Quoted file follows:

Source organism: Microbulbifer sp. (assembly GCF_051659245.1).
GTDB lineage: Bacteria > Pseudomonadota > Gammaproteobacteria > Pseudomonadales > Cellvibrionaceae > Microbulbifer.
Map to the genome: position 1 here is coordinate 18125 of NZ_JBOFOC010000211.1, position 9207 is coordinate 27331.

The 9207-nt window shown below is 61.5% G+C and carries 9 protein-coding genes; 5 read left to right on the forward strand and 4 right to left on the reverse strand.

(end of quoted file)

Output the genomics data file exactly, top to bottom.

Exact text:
Source organism: Microbulbifer sp. (assembly GCF_051659245.1).
GTDB lineage: Bacteria > Pseudomonadota > Gammaproteobacteria > Pseudomonadales > Cellvibrionaceae > Microbulbifer.
Map to the genome: position 1 here is coordinate 18125 of NZ_JBOFOC010000211.1, position 9207 is coordinate 27331.

The 9207-nt window shown below is 61.5% G+C and carries 9 protein-coding genes; 5 read left to right on the forward strand and 4 right to left on the reverse strand.